As I said, we haven’t yet decided on the topic, but that will happen soon, certainly before the end of the year. If you think of analytics being broken down into three areas as we have consistently branded it within INFORMS, there’s descriptive, what is happening; predictive, what will happen; and prescriptive, what should happen. The course will probably be at the high-end toward prescriptive analytics because that’s where INFORMS right now has its strengths, but over time, depending on how the board views the success of what we are doing, we may move down that chain and make courses and certifications available in those areas.

When an initiative such as certification or continuing education becomes a part of the strategic plan, does that mean funding is set aside to develop those programs?

Yes.

Outreach is another big part of the plan and it includes many components. Can you summarize what the board hopes to achieve in that area?

You’re right, many things are in there that affect just about every area of INFORMS. We want to develop a better “inreach”: a better way to reach our current members, a better way to communicate, and that in turn ties into social media and our IT structure.

We also want to reach out to what we think are many potential INFORMS members who just don’t know it yet. They don’t know the value they would gain from becoming affiliated with us. An example of that is the practice meeting last spring; it was rebranded and re-oriented on the theme of analytics and we had success beyond what anyone expected. Attendance set an all-time record – 30 percent higher than the highest we had ever had at any of the practice meetings. I spent some time talking to some of those high-level people – the director of a large investment firm, for example, and some others who had never attended an INFORMS meeting. One person in particular had a Ph.D. in O.R. yet had never come to an INFORMS meeting. Making the conference about analytics, which that person viewed as quite distinct from O.R., and suddenly it went from being ignored to being very relevant.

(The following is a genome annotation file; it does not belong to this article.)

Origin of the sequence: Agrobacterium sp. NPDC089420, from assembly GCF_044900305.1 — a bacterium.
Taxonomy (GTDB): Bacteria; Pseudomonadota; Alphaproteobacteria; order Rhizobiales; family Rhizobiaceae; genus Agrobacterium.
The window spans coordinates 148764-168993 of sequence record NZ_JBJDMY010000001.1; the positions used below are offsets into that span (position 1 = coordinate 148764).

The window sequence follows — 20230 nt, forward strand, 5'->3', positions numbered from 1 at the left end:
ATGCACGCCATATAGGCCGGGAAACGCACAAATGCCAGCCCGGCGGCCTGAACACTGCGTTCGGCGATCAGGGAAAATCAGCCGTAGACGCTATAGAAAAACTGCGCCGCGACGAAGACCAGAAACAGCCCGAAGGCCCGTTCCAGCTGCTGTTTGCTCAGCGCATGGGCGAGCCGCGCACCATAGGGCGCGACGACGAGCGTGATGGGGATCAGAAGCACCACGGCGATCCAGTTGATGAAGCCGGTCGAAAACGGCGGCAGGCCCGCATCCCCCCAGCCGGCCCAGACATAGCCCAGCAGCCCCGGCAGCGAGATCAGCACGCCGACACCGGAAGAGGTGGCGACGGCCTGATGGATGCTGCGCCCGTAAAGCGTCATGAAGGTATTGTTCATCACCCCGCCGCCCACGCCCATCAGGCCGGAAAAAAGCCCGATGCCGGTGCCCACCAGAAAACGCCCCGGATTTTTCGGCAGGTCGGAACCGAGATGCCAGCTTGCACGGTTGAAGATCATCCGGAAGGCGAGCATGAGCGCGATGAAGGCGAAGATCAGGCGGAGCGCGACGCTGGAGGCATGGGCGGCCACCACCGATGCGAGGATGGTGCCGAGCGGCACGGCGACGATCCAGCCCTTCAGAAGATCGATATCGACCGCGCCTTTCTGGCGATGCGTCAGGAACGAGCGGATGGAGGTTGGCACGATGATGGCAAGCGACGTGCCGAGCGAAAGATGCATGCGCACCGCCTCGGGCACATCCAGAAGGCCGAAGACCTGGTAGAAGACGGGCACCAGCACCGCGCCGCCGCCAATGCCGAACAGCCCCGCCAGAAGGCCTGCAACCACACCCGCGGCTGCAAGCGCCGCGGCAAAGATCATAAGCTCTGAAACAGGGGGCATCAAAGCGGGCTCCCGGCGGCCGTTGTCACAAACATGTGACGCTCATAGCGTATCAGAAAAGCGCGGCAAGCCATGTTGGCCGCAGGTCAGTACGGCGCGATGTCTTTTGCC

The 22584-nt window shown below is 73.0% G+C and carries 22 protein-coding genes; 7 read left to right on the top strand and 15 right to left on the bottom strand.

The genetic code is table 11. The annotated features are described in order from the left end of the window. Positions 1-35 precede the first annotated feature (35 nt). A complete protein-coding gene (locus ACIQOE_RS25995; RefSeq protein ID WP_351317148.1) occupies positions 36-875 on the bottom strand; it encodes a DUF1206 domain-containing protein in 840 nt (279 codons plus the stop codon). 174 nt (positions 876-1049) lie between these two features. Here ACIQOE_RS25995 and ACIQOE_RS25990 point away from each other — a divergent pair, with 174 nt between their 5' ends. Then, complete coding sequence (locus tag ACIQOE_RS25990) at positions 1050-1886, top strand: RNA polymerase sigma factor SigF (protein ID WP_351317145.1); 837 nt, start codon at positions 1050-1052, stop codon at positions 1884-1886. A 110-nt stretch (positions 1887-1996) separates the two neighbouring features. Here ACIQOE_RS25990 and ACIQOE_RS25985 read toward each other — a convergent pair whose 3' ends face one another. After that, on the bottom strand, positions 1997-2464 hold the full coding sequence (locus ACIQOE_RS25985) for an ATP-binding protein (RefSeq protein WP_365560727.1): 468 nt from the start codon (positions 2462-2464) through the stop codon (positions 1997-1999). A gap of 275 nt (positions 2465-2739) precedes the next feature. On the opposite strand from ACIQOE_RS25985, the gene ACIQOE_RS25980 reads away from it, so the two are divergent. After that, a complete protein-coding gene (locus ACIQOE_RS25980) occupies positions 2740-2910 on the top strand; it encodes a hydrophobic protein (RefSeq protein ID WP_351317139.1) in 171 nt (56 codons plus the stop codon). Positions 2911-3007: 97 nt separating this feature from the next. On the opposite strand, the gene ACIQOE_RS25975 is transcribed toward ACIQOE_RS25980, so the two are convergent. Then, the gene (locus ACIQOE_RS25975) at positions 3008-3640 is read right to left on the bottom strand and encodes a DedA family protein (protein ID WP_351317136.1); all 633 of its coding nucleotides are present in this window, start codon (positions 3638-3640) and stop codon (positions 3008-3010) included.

What we are trying to do with outreach is to make sure that the folks who have the profile that fits what we are doing with analytics know about us and are able to be easily accommodated in INFORMS. What do I mean by that? Well, we have a huge meeting here that attracted well over 4,000 people. It can be hard to navigate. But we have a new analytics section, and one of the things that the new analytics section has done is build a series of tracks that creates a meeting within a meeting for a new analytics professional. They can come in and get value in the analytics tracks, and, if at some point they want to venture into areas beyond analytics, they’ll see amazing things, but they can always come in and experience a meeting within a meeting just tailored for them.

As the editor of Analytics magazine, I’ve encountered analysts from all over the world who have never heard of INFORMS. They’re craving a professional connection and outlet if not a home, and many attended the spring “analytics” conference, but they don’t recognize the value in joining INFORMS.

We are slowly making progress on that front. For example, two of the board members, Anne Robinson and Jack Levis, have been very active in attending the other analytics events out there such as Predictive Analytics World and some others. They note that in the beginning, people would come up to our booth and they didn’t know INFORMS. There was no recognition whatsoever. Now, a year later, because of the many activities that we’ve undertaken, INFORMS is becoming increasingly known. Our goal, our vision, is to become the premier advanced analytics organization in the world. We’ve made steps in that direction. Companies that are highly associated with these and other analytics events now seek us out. We have some cross-promotional agreements where they come to our meetings and we go to theirs. The goal is to make sure that INFORMS becomes increasingly known for advanced analytics practice and theory.